Special districts are agencies that provide specialized services across the state. Special districts are created and governed by the local residents who vote to form them and each special district provides specified services for which they were created.
In general, special districts are governed by a Board of Directors that is either elected or appointed. Voters who establish special districts can also elect the district’s Boards of Directors. Boards that are appointed are usually appointed by the elected City Council or the elected Board of Supervisors.
Among the special districts in California there are dependent and independent districts. Dependent districts are those that are governed by a City Council or a County Board of Supervisors. Independent districts have a manager who’s similar to a City Manager or a County Administrative Officer.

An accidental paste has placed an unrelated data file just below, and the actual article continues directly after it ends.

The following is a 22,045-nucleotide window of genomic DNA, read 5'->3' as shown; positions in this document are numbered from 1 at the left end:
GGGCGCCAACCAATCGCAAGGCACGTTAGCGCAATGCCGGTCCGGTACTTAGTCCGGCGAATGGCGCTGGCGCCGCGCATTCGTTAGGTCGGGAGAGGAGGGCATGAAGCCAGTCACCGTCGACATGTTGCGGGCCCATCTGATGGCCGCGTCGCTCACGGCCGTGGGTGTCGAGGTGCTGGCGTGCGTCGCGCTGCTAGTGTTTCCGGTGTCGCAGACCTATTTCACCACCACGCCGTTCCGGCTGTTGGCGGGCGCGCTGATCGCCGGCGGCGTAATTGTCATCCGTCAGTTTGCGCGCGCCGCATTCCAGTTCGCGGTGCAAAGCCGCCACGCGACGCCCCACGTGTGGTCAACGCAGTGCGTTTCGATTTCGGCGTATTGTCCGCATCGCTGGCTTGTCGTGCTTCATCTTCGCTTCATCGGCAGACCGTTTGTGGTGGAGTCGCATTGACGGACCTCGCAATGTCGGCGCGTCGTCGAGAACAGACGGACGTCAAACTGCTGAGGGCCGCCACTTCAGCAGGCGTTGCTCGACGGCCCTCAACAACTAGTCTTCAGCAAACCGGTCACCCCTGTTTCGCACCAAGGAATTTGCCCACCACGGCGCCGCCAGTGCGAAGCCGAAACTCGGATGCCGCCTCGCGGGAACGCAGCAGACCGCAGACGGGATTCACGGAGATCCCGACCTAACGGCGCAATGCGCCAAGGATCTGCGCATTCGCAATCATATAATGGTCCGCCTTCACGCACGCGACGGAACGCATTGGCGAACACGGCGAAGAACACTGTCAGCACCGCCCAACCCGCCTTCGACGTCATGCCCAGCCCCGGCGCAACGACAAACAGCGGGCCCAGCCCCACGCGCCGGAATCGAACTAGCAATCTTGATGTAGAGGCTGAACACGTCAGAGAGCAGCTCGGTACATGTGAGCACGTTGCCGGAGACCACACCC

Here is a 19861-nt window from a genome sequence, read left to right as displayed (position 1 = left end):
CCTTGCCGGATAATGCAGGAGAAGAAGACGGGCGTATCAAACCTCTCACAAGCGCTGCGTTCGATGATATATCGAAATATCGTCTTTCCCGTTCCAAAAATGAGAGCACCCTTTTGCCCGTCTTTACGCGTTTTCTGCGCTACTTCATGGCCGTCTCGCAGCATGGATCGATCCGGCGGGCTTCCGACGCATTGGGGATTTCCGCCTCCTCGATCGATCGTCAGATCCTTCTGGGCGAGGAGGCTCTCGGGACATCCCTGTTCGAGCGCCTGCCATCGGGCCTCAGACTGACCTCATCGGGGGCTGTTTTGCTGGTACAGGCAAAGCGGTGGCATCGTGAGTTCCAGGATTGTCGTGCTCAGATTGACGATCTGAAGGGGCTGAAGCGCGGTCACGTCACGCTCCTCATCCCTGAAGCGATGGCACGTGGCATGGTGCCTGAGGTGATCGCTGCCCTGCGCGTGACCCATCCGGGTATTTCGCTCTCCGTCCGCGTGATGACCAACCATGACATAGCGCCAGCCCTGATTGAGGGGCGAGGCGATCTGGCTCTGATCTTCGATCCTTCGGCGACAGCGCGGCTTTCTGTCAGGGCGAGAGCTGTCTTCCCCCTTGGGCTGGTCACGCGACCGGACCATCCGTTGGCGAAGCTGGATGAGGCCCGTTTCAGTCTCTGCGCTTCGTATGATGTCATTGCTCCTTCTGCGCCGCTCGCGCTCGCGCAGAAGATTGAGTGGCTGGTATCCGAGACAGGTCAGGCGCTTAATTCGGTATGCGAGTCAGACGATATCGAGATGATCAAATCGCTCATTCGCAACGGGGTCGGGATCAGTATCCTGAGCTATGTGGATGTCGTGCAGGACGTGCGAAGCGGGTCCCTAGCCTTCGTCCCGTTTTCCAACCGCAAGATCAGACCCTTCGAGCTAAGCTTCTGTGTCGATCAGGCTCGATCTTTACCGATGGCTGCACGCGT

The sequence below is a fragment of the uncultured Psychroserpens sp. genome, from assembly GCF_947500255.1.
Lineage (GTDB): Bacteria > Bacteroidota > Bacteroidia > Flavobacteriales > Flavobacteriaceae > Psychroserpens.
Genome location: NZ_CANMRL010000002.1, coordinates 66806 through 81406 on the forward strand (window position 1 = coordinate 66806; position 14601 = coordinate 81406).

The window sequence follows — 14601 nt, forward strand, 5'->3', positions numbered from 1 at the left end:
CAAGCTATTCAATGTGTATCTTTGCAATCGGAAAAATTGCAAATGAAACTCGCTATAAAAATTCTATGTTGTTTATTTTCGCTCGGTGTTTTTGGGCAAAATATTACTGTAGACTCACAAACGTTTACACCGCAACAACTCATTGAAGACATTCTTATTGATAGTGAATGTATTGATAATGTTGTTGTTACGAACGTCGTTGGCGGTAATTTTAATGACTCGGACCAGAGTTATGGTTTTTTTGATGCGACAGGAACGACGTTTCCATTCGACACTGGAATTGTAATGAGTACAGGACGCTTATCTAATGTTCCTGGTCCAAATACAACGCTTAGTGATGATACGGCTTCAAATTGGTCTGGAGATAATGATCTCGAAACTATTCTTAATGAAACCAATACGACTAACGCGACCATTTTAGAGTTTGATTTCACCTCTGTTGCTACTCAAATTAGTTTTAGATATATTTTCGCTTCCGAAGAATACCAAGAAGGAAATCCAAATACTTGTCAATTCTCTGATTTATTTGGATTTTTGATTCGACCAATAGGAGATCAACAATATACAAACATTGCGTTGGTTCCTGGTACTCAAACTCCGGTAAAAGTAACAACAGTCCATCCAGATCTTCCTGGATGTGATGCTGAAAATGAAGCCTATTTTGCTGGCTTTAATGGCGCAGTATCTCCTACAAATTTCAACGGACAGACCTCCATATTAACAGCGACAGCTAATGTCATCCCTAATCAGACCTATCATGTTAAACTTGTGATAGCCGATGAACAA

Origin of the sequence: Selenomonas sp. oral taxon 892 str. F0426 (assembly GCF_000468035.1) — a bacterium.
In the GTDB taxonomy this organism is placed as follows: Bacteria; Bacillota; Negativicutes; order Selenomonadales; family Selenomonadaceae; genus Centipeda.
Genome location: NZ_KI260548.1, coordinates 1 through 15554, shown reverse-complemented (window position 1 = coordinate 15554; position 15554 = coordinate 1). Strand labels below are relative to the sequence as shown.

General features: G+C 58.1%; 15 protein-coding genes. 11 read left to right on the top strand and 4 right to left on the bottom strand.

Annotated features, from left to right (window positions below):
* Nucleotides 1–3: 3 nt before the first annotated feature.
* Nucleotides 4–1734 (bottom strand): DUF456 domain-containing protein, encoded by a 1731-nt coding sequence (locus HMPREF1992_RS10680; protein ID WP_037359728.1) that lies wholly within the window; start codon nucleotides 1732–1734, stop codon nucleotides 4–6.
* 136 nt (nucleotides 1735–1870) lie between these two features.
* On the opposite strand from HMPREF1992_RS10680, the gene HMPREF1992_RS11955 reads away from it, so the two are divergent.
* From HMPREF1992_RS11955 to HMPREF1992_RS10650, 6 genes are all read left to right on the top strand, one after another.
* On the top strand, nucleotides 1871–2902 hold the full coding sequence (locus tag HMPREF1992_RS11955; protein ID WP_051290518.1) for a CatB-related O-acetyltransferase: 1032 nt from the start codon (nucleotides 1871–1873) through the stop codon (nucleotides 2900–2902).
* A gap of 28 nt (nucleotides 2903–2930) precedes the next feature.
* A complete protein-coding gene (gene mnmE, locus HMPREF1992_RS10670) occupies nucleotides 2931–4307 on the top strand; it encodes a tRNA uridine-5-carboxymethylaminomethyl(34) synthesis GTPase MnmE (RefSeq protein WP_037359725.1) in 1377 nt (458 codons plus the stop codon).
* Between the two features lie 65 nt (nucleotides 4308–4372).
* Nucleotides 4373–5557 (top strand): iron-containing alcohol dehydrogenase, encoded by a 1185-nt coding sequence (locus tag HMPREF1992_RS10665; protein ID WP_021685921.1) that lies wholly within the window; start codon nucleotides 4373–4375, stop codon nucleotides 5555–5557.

The most common type of special district is one focused on a single function. These can include library special districts, flood control districts, irrigation, or even mosquito abatement districts. There are also multi-function districts, such as community service districts, that provide two or more services.
Additionally, districts are characterized as being enterprise or non-enterprise districts. Enterprise districts generally operate like a business. Enterprise districts are funded by user fees for services they provide like water, waste, power, and transportation. The most common enterprise districts are usually utility districts and transportation agencies. Non-enterprise districts do not receive their funding from user fees.
There is also a trade association for the special districts in California called CSDA – the California Special Districts Association. According to CSDA there are about 2,300 independent special districts in the state of California that are accountable to the voters who created these districts as well as the customers to whom they provide these valuable services. Additionally, the state of California provides oversight of the special districts such as through the review of annual financial reports and other oversight provisions.